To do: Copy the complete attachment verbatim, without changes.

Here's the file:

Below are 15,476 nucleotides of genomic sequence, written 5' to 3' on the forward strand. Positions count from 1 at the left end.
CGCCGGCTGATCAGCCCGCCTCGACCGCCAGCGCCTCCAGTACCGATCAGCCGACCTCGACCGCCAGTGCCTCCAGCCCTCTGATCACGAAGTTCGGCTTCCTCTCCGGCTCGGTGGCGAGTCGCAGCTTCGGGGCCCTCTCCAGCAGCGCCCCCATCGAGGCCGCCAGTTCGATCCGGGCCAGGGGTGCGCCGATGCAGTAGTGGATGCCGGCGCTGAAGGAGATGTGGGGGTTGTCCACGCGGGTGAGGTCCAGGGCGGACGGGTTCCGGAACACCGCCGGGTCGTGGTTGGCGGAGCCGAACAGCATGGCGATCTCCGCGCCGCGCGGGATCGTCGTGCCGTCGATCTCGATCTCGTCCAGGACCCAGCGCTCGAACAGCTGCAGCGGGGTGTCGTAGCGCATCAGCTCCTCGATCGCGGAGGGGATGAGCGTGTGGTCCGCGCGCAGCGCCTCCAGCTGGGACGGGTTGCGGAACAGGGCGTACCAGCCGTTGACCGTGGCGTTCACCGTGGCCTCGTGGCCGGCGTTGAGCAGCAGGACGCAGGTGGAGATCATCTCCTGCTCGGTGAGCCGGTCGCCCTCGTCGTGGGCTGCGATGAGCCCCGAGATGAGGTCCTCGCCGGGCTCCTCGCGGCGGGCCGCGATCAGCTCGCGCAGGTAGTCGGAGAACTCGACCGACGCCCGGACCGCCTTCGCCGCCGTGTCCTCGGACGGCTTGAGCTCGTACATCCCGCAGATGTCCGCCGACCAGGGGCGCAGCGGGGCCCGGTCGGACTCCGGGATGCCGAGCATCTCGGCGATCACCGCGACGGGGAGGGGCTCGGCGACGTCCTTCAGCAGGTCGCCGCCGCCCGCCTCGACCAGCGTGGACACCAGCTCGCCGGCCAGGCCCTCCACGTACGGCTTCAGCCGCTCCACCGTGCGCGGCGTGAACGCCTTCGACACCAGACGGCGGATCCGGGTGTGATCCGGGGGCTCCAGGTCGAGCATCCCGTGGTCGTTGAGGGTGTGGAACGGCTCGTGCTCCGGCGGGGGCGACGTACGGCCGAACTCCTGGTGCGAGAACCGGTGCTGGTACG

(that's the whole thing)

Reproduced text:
Below are 15,476 nucleotides of genomic sequence, written 5' to 3' on the forward strand. Positions count from 1 at the left end.
CGCCGGCTGATCAGCCCGCCTCGACCGCCAGCGCCTCCAGTACCGATCAGCCGACCTCGACCGCCAGTGCCTCCAGCCCTCTGATCACGAAGTTCGGCTTCCTCTCCGGCTCGGTGGCGAGTCGCAGCTTCGGGGCCCTCTCCAGCAGCGCCCCCATCGAGGCCGCCAGTTCGATCCGGGCCAGGGGTGCGCCGATGCAGTAGTGGATGCCGGCGCTGAAGGAGATGTGGGGGTTGTCCACGCGGGTGAGGTCCAGGGCGGACGGGTTCCGGAACACCGCCGGGTCGTGGTTGGCGGAGCCGAACAGCATGGCGATCTCCGCGCCGCGCGGGATCGTCGTGCCGTCGATCTCGATCTCGTCCAGGACCCAGCGCTCGAACAGCTGCAGCGGGGTGTCGTAGCGCATCAGCTCCTCGATCGCGGAGGGGATGAGCGTGTGGTCCGCGCGCAGCGCCTCCAGCTGGGACGGGTTGCGGAACAGGGCGTACCAGCCGTTGACCGTGGCGTTCACCGTGGCCTCGTGGCCGGCGTTGAGCAGCAGGACGCAGGTGGAGATCATCTCCTGCTCGGTGAGCCGGTCGCCCTCGTCGTGGGCTGCGATGAGCCCCGAGATGAGGTCCTCGCCGGGCTCCTCGCGGCGGGCCGCGATCAGCTCGCGCAGGTAGTCGGAGAACTCGACCGACGCCCGGACCGCCTTCGCCGCCGTGTCCTCGGACGGCTTGAGCTCGTACATCCCGCAGATGTCCGCCGACCAGGGGCGCAGCGGGGCCCGGTCGGACTCCGGGATGCCGAGCATCTCGGCGATCACCGCGACGGGGAGGGGCTCGGCGACGTCCTTCAGCAGGTCGCCGCCGCCCGCCTCGACCAGCGTGGACACCAGCTCGCCGGCCAGGCCCTCCACGTACGGCTTCAGCCGCTCCACCGTGCGCGGCGTGAACGCCTTCGACACCAGACGGCGGATCCGGGTGTGATCCGGGGGCTCCAGGTCGAGCATCCCGTGGTCGTTGAGGGTGTGGAACGGCTCGTGCTCCGGCGGGGGCGACGTACGGCCGAACTCCTGGTGCGAGAACCGGTGCTGGTACG